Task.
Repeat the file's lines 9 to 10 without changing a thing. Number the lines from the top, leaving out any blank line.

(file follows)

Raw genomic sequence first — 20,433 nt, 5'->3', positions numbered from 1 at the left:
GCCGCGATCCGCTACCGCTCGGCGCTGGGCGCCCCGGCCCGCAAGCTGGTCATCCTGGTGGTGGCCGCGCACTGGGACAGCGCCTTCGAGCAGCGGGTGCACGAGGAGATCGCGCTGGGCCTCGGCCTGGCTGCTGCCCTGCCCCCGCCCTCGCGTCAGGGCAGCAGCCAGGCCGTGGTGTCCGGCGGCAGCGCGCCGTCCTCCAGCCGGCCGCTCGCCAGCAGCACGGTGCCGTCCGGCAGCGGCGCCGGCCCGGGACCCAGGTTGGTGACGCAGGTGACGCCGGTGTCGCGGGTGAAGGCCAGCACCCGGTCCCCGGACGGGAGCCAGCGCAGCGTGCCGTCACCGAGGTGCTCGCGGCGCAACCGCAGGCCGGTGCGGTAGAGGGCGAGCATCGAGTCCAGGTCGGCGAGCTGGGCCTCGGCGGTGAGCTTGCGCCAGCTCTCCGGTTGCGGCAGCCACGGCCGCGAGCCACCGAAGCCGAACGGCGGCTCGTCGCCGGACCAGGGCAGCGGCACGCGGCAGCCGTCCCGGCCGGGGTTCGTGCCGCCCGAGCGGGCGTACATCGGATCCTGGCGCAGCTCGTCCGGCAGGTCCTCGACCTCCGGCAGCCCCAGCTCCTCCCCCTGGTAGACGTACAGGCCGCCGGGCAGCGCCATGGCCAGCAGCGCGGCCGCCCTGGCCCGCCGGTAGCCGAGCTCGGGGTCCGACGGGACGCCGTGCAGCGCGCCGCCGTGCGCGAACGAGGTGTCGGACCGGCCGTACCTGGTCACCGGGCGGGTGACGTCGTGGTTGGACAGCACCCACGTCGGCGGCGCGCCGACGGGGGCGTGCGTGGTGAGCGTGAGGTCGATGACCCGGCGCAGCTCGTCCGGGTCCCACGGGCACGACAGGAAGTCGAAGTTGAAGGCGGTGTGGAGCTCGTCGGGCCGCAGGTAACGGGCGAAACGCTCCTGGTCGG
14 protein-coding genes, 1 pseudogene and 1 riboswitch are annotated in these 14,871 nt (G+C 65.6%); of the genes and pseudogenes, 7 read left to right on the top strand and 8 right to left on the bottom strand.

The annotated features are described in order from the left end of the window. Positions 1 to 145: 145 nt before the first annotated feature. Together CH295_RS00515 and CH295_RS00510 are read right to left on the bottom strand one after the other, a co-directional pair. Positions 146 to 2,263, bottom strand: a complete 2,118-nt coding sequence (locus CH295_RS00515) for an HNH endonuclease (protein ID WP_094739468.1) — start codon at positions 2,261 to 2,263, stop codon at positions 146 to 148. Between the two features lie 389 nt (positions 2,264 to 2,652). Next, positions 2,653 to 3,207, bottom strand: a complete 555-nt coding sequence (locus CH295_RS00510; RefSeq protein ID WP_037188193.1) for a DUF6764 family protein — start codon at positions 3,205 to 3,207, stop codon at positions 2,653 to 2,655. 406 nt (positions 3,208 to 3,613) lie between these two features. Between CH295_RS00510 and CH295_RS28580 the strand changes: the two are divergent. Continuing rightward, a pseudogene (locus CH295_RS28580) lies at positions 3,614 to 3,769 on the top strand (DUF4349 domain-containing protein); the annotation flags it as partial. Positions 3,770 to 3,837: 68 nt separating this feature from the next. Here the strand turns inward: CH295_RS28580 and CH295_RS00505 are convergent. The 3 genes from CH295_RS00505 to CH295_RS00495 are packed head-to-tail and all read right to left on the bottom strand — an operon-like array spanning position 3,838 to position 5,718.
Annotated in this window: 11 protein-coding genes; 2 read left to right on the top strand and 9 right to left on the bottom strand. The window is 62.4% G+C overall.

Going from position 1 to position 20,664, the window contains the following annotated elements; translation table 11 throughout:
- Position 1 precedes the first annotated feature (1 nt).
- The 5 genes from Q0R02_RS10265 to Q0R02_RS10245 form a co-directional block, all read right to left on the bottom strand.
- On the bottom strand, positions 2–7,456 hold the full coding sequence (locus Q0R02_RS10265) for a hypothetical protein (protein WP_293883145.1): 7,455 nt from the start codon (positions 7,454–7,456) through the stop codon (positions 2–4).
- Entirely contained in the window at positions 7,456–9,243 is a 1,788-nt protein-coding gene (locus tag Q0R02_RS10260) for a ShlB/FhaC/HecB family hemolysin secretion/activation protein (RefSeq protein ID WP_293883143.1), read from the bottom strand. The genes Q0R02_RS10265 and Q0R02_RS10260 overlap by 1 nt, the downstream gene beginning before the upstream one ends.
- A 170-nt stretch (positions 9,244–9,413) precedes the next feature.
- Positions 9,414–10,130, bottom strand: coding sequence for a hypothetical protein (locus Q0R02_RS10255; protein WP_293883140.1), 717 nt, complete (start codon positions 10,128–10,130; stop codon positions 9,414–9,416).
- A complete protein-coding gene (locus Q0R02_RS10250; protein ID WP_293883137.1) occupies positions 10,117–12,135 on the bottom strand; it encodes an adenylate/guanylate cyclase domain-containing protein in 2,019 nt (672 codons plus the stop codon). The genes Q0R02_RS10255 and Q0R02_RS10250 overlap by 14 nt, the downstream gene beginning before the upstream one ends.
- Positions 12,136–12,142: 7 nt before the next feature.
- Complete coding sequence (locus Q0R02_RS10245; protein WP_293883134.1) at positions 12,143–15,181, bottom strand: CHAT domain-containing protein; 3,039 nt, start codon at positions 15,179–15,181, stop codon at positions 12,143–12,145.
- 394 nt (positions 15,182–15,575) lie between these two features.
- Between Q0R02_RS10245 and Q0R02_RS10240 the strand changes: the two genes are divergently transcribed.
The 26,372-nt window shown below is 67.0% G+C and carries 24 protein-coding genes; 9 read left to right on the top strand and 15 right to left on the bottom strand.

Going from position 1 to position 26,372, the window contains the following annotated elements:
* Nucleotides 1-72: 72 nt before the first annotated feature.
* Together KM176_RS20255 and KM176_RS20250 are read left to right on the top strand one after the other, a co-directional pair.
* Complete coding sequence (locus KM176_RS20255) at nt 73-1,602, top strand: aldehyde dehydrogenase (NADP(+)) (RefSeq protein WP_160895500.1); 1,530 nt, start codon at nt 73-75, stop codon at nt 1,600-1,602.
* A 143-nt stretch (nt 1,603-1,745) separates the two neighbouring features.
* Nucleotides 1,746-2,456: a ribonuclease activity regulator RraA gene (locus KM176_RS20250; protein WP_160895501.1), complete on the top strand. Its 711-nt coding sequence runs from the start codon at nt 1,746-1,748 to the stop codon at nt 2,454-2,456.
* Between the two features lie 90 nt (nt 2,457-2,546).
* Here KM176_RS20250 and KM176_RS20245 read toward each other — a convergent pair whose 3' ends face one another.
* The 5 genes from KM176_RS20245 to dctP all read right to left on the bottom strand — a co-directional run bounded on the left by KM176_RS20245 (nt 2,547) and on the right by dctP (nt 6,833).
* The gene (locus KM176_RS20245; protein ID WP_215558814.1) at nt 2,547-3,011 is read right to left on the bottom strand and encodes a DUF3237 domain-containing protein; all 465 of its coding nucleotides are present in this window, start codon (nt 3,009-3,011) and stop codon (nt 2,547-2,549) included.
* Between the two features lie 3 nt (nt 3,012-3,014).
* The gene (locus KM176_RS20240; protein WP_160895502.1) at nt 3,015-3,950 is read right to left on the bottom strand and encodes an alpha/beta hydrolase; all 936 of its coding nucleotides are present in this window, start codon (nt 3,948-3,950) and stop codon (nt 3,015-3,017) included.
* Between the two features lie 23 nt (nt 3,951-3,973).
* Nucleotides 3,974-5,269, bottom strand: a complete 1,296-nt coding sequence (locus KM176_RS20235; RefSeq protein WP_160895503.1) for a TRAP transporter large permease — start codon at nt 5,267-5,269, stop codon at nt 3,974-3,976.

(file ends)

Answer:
- On the bottom strand, positions 2–7,456 hold the full coding sequence (locus Q0R02_RS10265) for a hypothetical protein (protein WP_293883145.1): 7,455 nt from the start codon (positions 7,454–7,456) through the stop codon (positions 2–4).
- Entirely contained in the window at positions 7,456–9,243 is a 1,788-nt protein-coding gene (locus tag Q0R02_RS10260) for a ShlB/FhaC/HecB family hemolysin secretion/activation protein (RefSeq protein ID WP_293883143.1), read from the bottom strand. The genes Q0R02_RS10265 and Q0R02_RS10260 overlap by 1 nt, the downstream gene beginning before the upstream one ends.